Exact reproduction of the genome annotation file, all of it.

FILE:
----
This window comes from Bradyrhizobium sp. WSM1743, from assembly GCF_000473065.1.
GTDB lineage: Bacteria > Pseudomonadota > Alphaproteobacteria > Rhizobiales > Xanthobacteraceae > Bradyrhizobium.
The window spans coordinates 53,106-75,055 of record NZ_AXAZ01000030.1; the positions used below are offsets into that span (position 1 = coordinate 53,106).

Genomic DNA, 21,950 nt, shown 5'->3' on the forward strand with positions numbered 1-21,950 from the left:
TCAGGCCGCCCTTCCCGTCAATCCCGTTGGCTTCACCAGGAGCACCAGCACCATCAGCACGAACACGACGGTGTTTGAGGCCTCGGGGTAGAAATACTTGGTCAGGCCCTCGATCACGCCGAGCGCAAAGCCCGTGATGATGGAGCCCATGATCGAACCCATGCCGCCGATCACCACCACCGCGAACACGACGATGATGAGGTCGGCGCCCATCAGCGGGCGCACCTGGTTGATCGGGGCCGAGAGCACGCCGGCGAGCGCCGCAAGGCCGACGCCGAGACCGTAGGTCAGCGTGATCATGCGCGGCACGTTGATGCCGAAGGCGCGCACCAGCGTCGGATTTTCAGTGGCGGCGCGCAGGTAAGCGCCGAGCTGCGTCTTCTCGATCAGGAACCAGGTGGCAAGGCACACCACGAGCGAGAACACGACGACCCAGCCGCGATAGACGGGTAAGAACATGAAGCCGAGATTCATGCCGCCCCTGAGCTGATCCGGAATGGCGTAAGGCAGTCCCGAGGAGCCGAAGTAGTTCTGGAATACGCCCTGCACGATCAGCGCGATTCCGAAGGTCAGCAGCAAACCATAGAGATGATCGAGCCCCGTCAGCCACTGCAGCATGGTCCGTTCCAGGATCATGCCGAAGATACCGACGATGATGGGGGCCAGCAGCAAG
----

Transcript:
This window comes from Bradyrhizobium sp. WSM1743, from assembly GCF_000473065.1.
GTDB lineage: Bacteria > Pseudomonadota > Alphaproteobacteria > Rhizobiales > Xanthobacteraceae > Bradyrhizobium.
The window spans coordinates 53,106-75,055 of record NZ_AXAZ01000030.1; the positions used below are offsets into that span (position 1 = coordinate 53,106).

Genomic DNA, 21,950 nt, shown 5'->3' on the forward strand with positions numbered 1-21,950 from the left:
TCAGGCCGCCCTTCCCGTCAATCCCGTTGGCTTCACCAGGAGCACCAGCACCATCAGCACGAACACGACGGTGTTTGAGGCCTCGGGGTAGAAATACTTGGTCAGGCCCTCGATCACGCCGAGCGCAAAGCCCGTGATGATGGAGCCCATGATCGAACCCATGCCGCCGATCACCACCACCGCGAACACGACGATGATGAGGTCGGCGCCCATCAGCGGGCGCACCTGGTTGATCGGGGCCGAGAGCACGCCGGCGAGCGCCGCAAGGCCGACGCCGAGACCGTAGGTCAGCGTGATCATGCGCGGCACGTTGATGCCGAAGGCGCGCACCAGCGTCGGATTTTCAGTGGCGGCGCGCAGGTAAGCGCCGAGCTGCGTCTTCTCGATCAGGAACCAGGTGGCAAGGCACACCACGAGCGAGAACACGACGACCCAGCCGCGATAGACGGGTAAGAACATGAAGCCGAGATTCATGCCGCCCCTGAGCTGATCCGGAATGGCGTAAGGCAGTCCCGAGGAGCCGAAGTAGTTCTGGAATACGCCCTGCACGATCAGCGCGATTCCGAAGGTCAGCAGCAAACCATAGAGATGATCGAGCCCCGTCAGCCACTGCAGCATGGTCCGTTCCAGGATCATGCCGAAGATACCGACGATGATGGGGGCCAGCAGCAAG